Time Matters

I worked all day yesterday decorating 20 or so pots.  It was a nice day so I worked out on the porch.   I  had the layouts penciled in on most of the bigger pots so it was just getting down to the etching and carving.  Spending 8 hours just on decoration for 20 pots seems like a lot but I've realized that I have to spend this much time to get what I want out of my work.

I've always striven to make good pots and I feel like one of the things I learned early on was that I have to put the time in so that I can  good pots out of the kiln.  Where the time is spent varies on the pots and the firing.  I have friends who put in hours and hours of work in developing glazes and testing them before they ever go on a pot.  Likewise, some woodfire potters spend days stoking wood into their kiln.  Hours of cutting and stacking wood and loading the kiln have been spent before the fire is ever lit.

When I was making salt glazed work the firing dictated the end look of the pot.  I spent time on the wheel to prepare for the firing and little happened between the pot coming off the wheel and being loaded into the kiln.  The firing was very important and I payed a lot of attention to atmosphere, how much sodium went in the kiln, cooling time and other factors.

Now with an electric kiln I spend so much more time on the pot before it ever goes into the kiln.  The kiln is really giving me nothing, I'm setting up what I want to happen before the pots go into the firing.  These days I can pretty much see what the pot will look like before it's ever fired.  I know if I like the pot soon after I make it and decorate it.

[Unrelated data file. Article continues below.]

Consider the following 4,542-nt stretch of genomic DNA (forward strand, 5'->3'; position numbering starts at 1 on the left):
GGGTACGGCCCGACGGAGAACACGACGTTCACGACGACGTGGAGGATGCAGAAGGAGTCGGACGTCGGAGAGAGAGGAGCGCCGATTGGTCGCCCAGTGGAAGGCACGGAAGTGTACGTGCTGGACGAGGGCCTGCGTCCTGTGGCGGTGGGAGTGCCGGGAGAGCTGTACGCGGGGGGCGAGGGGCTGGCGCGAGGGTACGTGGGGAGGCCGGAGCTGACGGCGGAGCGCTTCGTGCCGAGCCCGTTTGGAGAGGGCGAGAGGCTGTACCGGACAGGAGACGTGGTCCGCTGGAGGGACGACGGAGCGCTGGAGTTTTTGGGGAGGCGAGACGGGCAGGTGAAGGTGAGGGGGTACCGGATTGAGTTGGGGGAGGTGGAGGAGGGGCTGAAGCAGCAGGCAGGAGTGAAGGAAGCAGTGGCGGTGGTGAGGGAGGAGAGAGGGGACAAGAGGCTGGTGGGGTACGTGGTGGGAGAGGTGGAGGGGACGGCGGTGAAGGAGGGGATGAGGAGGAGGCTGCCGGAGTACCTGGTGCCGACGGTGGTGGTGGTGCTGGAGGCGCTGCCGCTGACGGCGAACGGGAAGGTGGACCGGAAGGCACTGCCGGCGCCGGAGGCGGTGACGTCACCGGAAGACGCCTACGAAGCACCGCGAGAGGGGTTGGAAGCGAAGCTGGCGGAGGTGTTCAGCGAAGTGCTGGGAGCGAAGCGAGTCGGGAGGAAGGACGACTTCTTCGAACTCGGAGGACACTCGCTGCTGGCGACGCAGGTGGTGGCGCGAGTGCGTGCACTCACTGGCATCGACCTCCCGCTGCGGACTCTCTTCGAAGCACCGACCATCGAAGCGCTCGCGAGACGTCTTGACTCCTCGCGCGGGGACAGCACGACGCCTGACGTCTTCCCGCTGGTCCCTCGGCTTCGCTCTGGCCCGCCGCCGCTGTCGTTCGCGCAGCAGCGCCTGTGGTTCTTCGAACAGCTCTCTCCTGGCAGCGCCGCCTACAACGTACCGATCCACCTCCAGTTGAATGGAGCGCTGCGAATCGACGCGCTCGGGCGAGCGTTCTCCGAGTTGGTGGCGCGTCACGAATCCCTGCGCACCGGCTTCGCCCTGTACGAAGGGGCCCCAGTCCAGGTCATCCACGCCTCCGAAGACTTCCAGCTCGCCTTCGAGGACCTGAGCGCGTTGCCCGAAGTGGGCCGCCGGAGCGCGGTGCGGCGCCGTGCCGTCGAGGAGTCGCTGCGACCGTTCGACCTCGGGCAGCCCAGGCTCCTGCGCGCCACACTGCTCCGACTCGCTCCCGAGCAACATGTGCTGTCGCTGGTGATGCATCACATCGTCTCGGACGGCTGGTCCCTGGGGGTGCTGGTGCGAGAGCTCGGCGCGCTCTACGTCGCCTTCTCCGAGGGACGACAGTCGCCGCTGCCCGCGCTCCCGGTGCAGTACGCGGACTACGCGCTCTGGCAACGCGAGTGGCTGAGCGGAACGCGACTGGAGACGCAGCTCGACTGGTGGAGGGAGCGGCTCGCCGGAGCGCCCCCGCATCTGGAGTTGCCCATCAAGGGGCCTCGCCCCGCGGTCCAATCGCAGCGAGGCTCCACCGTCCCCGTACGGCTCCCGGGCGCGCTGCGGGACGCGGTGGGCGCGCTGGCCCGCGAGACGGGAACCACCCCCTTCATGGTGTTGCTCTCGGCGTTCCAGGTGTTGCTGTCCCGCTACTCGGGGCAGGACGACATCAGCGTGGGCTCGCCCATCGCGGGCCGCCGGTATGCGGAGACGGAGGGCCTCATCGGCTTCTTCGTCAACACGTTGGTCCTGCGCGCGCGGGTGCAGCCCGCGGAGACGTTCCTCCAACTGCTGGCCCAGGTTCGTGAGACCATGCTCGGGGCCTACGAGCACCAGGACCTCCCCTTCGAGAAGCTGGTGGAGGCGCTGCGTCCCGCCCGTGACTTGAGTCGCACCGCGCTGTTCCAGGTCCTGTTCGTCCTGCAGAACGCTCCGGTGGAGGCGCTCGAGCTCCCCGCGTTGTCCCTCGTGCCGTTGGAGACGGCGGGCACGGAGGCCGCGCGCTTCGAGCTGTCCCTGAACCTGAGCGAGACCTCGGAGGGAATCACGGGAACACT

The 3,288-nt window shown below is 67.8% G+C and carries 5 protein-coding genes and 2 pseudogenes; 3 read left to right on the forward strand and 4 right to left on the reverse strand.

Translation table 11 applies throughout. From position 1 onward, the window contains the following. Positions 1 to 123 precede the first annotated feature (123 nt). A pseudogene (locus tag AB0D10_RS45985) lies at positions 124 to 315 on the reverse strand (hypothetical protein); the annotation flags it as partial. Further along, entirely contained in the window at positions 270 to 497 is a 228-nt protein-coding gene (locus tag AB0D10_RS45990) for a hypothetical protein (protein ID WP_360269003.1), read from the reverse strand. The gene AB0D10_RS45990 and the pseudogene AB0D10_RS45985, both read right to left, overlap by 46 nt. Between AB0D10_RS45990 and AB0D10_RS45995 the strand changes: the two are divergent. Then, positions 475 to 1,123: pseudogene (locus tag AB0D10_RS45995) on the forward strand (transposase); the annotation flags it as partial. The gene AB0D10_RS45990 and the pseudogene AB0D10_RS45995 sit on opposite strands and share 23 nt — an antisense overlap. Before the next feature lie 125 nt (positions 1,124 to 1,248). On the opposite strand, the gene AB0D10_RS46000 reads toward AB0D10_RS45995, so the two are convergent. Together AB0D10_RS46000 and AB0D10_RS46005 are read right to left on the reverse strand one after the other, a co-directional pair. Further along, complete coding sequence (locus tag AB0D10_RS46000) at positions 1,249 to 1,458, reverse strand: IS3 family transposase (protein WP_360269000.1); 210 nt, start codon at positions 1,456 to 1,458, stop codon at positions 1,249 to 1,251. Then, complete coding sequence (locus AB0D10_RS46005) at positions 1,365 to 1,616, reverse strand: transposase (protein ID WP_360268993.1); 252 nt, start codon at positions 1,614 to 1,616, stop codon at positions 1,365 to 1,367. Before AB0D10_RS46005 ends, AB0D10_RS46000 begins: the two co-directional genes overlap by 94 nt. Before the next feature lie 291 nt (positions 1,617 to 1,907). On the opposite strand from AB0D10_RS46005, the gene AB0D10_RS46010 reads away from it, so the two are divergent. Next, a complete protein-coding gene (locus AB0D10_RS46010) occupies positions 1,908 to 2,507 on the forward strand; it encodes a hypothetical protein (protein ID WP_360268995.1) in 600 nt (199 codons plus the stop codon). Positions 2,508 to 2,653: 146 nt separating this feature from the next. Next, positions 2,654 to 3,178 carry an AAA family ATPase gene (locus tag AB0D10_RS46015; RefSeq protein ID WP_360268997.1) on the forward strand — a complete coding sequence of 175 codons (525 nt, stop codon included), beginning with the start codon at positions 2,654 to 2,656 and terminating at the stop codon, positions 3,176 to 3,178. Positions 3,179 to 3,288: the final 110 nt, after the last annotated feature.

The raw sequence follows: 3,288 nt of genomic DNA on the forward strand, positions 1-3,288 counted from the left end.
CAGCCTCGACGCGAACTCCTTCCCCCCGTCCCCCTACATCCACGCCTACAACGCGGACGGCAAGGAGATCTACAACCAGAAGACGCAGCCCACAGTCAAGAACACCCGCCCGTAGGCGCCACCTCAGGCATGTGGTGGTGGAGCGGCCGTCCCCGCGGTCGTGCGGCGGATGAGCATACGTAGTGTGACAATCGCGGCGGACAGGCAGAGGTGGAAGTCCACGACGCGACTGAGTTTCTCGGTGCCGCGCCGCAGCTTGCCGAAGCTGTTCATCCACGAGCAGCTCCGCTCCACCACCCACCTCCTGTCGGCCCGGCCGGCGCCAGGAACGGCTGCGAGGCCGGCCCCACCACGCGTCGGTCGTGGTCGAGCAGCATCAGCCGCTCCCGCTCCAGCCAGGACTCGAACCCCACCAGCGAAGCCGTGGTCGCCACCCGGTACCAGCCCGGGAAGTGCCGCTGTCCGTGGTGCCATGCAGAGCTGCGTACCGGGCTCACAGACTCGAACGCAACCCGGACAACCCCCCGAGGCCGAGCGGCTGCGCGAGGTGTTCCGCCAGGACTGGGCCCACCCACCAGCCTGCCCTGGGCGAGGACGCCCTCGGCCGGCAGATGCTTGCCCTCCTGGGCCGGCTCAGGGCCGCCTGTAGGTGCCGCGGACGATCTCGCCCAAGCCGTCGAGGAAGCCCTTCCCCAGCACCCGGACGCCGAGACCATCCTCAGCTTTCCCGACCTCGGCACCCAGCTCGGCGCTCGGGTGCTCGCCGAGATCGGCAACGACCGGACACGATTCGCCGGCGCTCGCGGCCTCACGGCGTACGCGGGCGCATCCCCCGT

My point in saying all this is that time matters.  Where you spend that time working on your pots matters.  Whether it's in the making,  formulating the glazes, applying the glaze, stacking and firing the kiln, post firing effects, etc you have to dedicate some real time and effort into getting good pots.

The kiln is clicking away out in the studio as the bisque reaches temperature.  Tomorrow I'll unload and spend a good part of the day glazing the pots to go back into the kiln.  My main glaze has to be brushed on to avoid any problems and get the final look I want.  It takes so much more time to brush the glaze than it did when used to just dunk the pot in a bucket.  It's time I have to spend though to get what I want and I'm happy to do it.